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Final Fantasy 14 Interview: Is This Really A Realm Reborn?

David Scarborough

Feature


Can Square Enix successfully reboot Final Fantasy 14? We speak to Naoki Yoshida to find out.

Published on Aug 30, 2012

Final Fantasy 14 has a long way to go to redeem itself from the mistakes of the initial launch, so we chat to director and producer for the game Naoki Yoshida about how A Realm Reborn will fix all of its problems.

Final Fantasy XIV was initially whimsical in presentation, it now seems darker and more urgent – is this a conscious redesign?

There is a place for both light fantasy and dark fantasy and we want to incorporate both of those into the game. But I do realise, personally, that a lot of recent Final Fantasy games had a very light and whimsical feel – I want to go back into that darkness.

It’s sort of like how Lord Of The Rings is – you go to the land of the elves, which is very high fantasy and whimsical, then you go fight Sauron and it’s dark, with lightning, clouds and evil. So having that juxtaposition in there is something that we’re trying to aim for.

Will 24-man raids be in specific dungeons?

Yes, there will be specific dungeons for them.

And will there be a time limit on them?

The instance rates we have in the current dungeons are ones we put together with very limited resources, which is why they’re limited in the scope and span of the things. This is not what we want to do for A Realm Reborn [and the PS3 version] – we want to do many things, and you can expect instance rates in the new version to be a lot higher.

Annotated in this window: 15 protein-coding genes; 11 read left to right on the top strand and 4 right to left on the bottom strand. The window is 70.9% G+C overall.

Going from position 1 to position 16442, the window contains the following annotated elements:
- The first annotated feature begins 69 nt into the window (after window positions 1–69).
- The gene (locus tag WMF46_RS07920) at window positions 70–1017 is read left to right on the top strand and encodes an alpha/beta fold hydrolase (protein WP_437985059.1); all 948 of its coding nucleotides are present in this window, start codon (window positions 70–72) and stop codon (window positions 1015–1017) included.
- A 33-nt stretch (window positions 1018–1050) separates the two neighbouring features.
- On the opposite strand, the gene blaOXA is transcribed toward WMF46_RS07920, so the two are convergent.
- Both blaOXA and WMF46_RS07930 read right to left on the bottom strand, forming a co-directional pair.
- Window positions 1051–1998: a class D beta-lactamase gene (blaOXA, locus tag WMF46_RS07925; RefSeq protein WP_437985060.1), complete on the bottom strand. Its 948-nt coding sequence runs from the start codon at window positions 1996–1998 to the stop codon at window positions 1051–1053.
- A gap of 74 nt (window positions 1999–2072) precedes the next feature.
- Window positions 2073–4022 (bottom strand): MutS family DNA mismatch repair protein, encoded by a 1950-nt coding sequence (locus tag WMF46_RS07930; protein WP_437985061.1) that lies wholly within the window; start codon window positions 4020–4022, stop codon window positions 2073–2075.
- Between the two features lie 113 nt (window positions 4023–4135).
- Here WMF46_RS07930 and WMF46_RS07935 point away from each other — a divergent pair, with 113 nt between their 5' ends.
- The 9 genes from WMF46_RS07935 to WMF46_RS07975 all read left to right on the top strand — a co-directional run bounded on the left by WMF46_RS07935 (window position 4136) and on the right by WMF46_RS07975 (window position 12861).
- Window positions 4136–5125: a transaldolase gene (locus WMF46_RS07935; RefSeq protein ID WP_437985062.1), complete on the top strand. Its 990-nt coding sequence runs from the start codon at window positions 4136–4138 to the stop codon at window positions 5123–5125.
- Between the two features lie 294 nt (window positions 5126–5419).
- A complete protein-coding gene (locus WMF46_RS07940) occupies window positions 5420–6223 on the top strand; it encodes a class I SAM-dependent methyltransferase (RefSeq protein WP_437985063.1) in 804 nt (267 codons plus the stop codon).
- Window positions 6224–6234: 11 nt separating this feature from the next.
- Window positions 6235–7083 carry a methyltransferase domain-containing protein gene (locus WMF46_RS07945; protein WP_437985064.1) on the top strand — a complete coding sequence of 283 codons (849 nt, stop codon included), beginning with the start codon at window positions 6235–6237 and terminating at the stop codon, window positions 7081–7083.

We’ll probably be removing that old time-attack style system, replacing it with these new instanced sections.

Visually it's still one of the more impressive games out there.

Will you need a long time to play through them?

Yes.

There’ve been high profile changes on the development team. What’s been the result of these changes? Has it had a big effect on the game’s direction?

A lot of the high profile members of the team changed and we got a lot of new people from other development teams outside to create this new core team.

The remainder of the development team has stayed pretty much the same, so it wasn’t like we had to start over from zero and tell everyone what to do – it was just taking it in a new direction with this new core team.

On top of this, there’s two main points we’d like to clarify: when we decided to take the game in the direction of A Realm Reborn, we had to pretty much convince the development team to take the current version, continue to make updates to it for the current PC players and also make this new game.

But once this new game is made, everything you’re making over the next year or so will be thrown away because it will be completely replaced.

To motivate people when you’re saying ‘you’re going to be making something for a year then it’ll be gone’ was very difficult. But the team took this in its stride and has worked really hard for the past year, so for that we have to thank the team for their hard work.

And if you look at the current version now, all the changes we’ve made since the original, you can see that they aren’t changes people without motivation make – they’ve done a lot with the limited resources they have.

The second point – one of the most difficult things to do – was to basically educate the development team about the global standard of MMORPGs.

A lot of people didn’t know, so getting them up to ‘okay, this is what players expect from a MMORPG, this is the global standard’ and with A Realm Reborn we want to get to this level and go beyond it.